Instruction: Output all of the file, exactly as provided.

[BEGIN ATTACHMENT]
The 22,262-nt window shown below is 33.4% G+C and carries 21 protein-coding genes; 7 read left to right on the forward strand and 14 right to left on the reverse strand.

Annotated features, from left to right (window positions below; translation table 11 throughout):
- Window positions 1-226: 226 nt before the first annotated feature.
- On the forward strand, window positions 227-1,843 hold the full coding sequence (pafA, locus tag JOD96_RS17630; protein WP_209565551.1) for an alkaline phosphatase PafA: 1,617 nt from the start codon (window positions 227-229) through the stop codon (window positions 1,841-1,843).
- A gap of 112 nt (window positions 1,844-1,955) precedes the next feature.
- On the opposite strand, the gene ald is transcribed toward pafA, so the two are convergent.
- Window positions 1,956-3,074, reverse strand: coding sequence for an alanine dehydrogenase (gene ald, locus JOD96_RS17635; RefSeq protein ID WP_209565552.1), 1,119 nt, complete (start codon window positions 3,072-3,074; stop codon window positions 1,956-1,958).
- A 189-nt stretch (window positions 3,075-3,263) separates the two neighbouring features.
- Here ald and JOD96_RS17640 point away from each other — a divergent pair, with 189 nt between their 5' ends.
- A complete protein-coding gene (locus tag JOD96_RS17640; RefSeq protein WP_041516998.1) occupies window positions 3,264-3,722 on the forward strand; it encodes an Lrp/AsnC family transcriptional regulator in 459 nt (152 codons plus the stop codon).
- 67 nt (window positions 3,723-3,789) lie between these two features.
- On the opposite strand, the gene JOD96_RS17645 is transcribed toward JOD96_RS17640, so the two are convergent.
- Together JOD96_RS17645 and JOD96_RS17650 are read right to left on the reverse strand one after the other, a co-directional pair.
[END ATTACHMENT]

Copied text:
The 22,262-nt window shown below is 33.4% G+C and carries 21 protein-coding genes; 7 read left to right on the forward strand and 14 right to left on the reverse strand.

Annotated features, from left to right (window positions below; translation table 11 throughout):
- Window positions 1-226: 226 nt before the first annotated feature.
- On the forward strand, window positions 227-1,843 hold the full coding sequence (pafA, locus tag JOD96_RS17630; protein WP_209565551.1) for an alkaline phosphatase PafA: 1,617 nt from the start codon (window positions 227-229) through the stop codon (window positions 1,841-1,843).
- A gap of 112 nt (window positions 1,844-1,955) precedes the next feature.
- On the opposite strand, the gene ald is transcribed toward pafA, so the two are convergent.
- Window positions 1,956-3,074, reverse strand: coding sequence for an alanine dehydrogenase (gene ald, locus JOD96_RS17635; RefSeq protein ID WP_209565552.1), 1,119 nt, complete (start codon window positions 3,072-3,074; stop codon window positions 1,956-1,958).
- A 189-nt stretch (window positions 3,075-3,263) separates the two neighbouring features.
- Here ald and JOD96_RS17640 point away from each other — a divergent pair, with 189 nt between their 5' ends.
- A complete protein-coding gene (locus tag JOD96_RS17640; RefSeq protein WP_041516998.1) occupies window positions 3,264-3,722 on the forward strand; it encodes an Lrp/AsnC family transcriptional regulator in 459 nt (152 codons plus the stop codon).
- 67 nt (window positions 3,723-3,789) lie between these two features.
- On the opposite strand, the gene JOD96_RS17645 is transcribed toward JOD96_RS17640, so the two are convergent.
- Together JOD96_RS17645 and JOD96_RS17650 are read right to left on the reverse strand one after the other, a co-directional pair.